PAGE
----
Within the Walls of your Own Home

Hey hey hey! Another hot, sweaty week here in Samoa. So to be honest the work in our area is pretty slow. We’ve got like 1.5 people that we’re working with. We’ve got one investigator who we’ve taught all the lessons to but he isn’t ready to be baptized. We had the last lesson with him and we covered some of the commandments in the Church. Mainly the Word of Wisdom and the Law of Chastity. These are the two that most people have issues with here in Samoa. Nothing terrible with our investigator but he wants to make sure that he won’t slip back into bad habits after he’s been baptized. One question he had in our lesson was “if my girlfriend and I want to get married but she’s a member and I haven’t been baptized can we still get married?” My answer at first was “Yeah! Of course!” but then I thought about it and in the best Samoan I could muster told him that I know that when a relationship is centered on the gospel everyone involved is blessed. I know that in my life my family has been blessed and avoided a lot of trouble by being centered on Christ. Thanks to my parents and grandparents for making the choices to raise their families in the restored Church of Jesus Christ. There’s a quote found in Preach My Gospel about how the most important missionary work is done within the walls of your own home. I know that’s true. Thanks to the persistent nagging – I mean loving correction – from my parents I made it to BYU and now onto a mission in Samoa. And I know that they learned the Gospel from their parents who helped get them to their missions. Thanks again for all you have done and all you continue to do.

So the rest of the week we’re trying to find people who are interested. We’ve had a fair amount of referrals but they’ve fallen through. They’re either too busy to listen, just don’t want to, or they’ve moved or something. It’s tough for Elder Seumanu and I to resolve concerns though because although we can follow along with the subject we can’t always know the details of people’s stories. That’s the tough thing. It’s frustrating. We’re pushing through and getting appointments done though.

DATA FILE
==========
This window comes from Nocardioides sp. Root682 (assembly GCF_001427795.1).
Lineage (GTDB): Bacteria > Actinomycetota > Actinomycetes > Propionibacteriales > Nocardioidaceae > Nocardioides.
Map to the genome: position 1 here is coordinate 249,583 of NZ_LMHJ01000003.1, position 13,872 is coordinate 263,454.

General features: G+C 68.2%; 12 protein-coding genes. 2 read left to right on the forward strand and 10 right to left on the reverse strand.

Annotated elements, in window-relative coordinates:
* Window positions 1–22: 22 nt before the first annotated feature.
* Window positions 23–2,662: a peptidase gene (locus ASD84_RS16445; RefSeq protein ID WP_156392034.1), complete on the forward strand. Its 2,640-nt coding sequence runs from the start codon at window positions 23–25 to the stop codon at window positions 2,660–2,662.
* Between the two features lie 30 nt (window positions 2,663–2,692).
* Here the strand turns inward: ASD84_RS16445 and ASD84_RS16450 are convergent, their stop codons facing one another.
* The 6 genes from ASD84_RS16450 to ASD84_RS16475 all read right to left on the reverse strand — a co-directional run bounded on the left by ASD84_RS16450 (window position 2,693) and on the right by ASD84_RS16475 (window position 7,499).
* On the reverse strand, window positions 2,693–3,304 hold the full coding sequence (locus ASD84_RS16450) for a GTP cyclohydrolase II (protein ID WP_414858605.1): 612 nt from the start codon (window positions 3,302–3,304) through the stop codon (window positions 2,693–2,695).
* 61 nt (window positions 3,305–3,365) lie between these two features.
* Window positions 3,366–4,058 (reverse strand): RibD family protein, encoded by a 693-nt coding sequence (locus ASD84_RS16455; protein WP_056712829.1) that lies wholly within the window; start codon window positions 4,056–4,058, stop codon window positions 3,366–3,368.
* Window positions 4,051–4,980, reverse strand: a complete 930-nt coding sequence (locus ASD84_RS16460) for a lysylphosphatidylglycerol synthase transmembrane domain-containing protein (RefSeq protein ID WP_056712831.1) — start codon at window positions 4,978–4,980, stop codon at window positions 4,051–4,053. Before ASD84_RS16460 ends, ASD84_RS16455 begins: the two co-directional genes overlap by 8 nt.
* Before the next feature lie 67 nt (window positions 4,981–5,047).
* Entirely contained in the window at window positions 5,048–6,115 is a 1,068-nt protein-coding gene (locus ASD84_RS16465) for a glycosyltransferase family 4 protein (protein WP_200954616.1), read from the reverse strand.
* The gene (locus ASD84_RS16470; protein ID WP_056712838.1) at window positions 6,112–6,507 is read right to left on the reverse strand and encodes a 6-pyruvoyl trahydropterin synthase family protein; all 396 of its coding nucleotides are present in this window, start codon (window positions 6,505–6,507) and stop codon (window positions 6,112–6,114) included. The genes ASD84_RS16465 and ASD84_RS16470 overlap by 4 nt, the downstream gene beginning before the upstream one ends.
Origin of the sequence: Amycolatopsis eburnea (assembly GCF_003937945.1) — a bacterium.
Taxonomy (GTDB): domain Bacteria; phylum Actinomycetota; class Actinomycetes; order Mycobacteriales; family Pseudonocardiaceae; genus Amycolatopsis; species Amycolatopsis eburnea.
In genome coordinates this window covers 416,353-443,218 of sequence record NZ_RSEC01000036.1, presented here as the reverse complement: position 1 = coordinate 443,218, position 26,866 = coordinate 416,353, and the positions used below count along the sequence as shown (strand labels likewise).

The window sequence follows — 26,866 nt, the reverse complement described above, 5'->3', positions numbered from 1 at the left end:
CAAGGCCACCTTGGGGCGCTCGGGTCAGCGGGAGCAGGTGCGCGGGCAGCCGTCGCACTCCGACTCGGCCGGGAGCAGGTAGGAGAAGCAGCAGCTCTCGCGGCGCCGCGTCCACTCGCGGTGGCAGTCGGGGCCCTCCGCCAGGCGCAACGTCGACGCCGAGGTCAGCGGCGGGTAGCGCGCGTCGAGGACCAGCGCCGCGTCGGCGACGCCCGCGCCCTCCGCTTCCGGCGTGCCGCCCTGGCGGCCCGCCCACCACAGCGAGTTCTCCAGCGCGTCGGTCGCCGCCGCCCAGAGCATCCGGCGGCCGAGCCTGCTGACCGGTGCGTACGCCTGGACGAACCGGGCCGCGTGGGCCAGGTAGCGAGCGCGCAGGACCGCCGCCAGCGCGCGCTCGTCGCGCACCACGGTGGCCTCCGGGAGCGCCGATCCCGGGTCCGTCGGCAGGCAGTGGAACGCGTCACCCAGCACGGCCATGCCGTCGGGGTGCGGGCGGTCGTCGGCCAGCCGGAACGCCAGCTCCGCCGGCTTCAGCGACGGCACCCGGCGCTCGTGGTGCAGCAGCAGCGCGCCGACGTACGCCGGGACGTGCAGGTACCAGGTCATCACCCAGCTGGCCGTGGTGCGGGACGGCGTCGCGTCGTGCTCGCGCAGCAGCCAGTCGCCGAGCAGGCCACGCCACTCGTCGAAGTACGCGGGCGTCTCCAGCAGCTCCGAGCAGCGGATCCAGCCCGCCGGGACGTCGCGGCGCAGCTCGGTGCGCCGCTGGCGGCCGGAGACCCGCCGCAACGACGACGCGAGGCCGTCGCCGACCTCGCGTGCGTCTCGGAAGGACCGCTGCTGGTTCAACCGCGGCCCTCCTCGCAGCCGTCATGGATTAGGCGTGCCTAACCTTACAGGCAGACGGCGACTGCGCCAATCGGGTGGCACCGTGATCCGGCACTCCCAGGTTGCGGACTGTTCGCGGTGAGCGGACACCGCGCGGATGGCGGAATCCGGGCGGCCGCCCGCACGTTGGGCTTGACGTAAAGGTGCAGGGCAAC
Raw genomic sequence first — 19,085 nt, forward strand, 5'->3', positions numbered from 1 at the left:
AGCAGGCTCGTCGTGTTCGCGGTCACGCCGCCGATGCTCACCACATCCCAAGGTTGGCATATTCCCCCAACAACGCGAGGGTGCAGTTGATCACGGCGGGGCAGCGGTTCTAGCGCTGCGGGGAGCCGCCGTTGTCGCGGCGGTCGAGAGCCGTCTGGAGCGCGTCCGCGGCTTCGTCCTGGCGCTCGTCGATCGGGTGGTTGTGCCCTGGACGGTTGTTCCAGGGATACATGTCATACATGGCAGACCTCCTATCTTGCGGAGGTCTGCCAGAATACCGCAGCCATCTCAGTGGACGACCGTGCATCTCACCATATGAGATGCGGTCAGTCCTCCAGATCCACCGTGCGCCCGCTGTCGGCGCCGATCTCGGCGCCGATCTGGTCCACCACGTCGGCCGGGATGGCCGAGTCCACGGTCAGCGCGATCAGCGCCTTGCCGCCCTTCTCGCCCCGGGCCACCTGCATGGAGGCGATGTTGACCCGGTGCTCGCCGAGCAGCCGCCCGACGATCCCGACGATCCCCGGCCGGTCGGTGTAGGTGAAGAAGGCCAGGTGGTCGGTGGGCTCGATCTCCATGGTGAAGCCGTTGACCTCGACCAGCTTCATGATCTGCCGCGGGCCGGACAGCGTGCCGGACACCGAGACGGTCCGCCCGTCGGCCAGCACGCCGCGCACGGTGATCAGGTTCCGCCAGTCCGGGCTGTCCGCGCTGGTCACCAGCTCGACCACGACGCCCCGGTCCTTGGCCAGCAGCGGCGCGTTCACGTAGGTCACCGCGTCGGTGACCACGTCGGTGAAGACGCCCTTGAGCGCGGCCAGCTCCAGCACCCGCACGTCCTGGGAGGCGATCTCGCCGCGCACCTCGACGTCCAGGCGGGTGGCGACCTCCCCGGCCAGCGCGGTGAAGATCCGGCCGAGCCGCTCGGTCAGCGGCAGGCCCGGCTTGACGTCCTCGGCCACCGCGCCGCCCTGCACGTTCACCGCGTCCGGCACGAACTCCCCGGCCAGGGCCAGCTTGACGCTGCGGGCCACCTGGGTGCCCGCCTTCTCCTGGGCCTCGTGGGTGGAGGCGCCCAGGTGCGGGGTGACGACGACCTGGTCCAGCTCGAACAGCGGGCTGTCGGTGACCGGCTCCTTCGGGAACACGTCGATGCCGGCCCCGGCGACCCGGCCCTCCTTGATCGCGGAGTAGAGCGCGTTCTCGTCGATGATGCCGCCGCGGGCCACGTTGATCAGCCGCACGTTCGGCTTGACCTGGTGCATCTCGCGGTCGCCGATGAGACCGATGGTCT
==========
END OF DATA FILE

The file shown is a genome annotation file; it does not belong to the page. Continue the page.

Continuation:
I did a split with the district leaders Thursday to Friday. I didn’t get a chance to do anything though. Elder Magalogo’s sick so we stayed in the house the whole time. I just took that time and wrote back Kelli Couch and Hermana Karen Toone. Thanks to them for the letters! Any other girls that need a missionary to write hit me up ;).

Then Sunday we had stake conference. President Tolman came and spoke. His message was directed at the members. A lot of times the members will tell you to come over and watch movies or TV, listen to music, just whatever. He just asked that they try and help us keep rules. Not tempt us to break them. It was great! Without the help of members the work is really, really hard. We need members to help fellowship the people that we bring to church. Without their friendship investigators don’t want to stay and just end up leaving.

I love you all! Keep up the good work! Send some goodies my way if you don’t mind. There are no good shops back here. We’re living on instant noodles and love from members. ❤ ❤ ❤


An excerpt from The Work of Miracles in Samoa, the Apia Mission Newsletter by Sister Tolman:

One of the things we discussed this week at a conference was our Standards of Excellence. Each mission president has the opportunity to develop and set standards specific to his mission. Several months ago, with the help of the mission leaders, we developed four Standards of Excellence. We call them our BLPP. The missionaries report on their BLPP each week in their letters to the President.

Samoa Apia Mission BLLP:

B-2 Baptisms per month
L-20 Lessons taught per week
P-7 Planning sessions per week
P-5 Perfect mornings per week

Elder Pearson shared with our missionaries several months ago that it is easy to tell what kind of a missionary someone is by looking at his/her planner. With a good plan, comes a great day. Lessons taught include lessons to members as well as investigators. A perfect morning includes getting up at 6:30, praying, exercising, eating, showering, dressing like a missionary, personal study and companionship study. The standard is five because Sundays and P-days follow a different schedule. The missionaries can still achieve a perfect morning on those days; they just look different for each companionship.

It has been exciting to see the missionaries responding to these Standards. Many, many of our missionaries exceed these standards every single week. We have witnessed a direct correlation in their success and their happiness when they achieve the Standards. I think most of it comes from knowing that the effort is what really counts. We can’t always be perfect in performance, but we can always be perfect in effort. Even those who may fall short on lessons or baptisms can look to their planning and their perfect mornings and know they are doing all that they can. It is in those times when we work hard and fall short that our faith is stretched and we turn more sincerely to the Lord.


BLPP missionaries at Stake Conference today. -Photo Credit: Sister Tolman

BLPP missionaries at Stake Conference today. -Photo Credit: Sister Tolman

The inside of a Samoan bus. Jesus es mi Amigo Fiel!

The inside of a Samoan bus. Jesus es mi Amigo Fiel!

One of the villages we cover in our massive area. Maninoa.

One of the villages we cover in our massive area. Maninoa.

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